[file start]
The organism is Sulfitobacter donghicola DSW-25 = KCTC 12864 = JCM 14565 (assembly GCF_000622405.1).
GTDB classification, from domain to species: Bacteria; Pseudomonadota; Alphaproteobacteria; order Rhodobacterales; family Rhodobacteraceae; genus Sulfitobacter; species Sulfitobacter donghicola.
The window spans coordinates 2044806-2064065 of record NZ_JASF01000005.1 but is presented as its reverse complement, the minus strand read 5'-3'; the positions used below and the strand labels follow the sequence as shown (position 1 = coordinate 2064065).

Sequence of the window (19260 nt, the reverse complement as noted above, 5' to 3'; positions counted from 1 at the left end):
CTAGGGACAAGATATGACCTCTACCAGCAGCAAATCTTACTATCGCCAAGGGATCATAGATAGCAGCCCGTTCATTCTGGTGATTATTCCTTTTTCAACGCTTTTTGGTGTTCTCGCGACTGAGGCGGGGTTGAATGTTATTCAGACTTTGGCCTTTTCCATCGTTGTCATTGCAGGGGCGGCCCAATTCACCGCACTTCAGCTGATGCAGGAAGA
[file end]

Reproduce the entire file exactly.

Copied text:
The organism is Sulfitobacter donghicola DSW-25 = KCTC 12864 = JCM 14565 (assembly GCF_000622405.1).
GTDB classification, from domain to species: Bacteria; Pseudomonadota; Alphaproteobacteria; order Rhodobacterales; family Rhodobacteraceae; genus Sulfitobacter; species Sulfitobacter donghicola.
The window spans coordinates 2044806-2064065 of record NZ_JASF01000005.1 but is presented as its reverse complement, the minus strand read 5'-3'; the positions used below and the strand labels follow the sequence as shown (position 1 = coordinate 2064065).

Sequence of the window (19260 nt, the reverse complement as noted above, 5' to 3'; positions counted from 1 at the left end):
CTAGGGACAAGATATGACCTCTACCAGCAGCAAATCTTACTATCGCCAAGGGATCATAGATAGCAGCCCGTTCATTCTGGTGATTATTCCTTTTTCAACGCTTTTTGGTGTTCTCGCGACTGAGGCGGGGTTGAATGTTATTCAGACTTTGGCCTTTTCCATCGTTGTCATTGCAGGGGCGGCCCAATTCACCGCACTTCAGCTGATGCAGGAAGA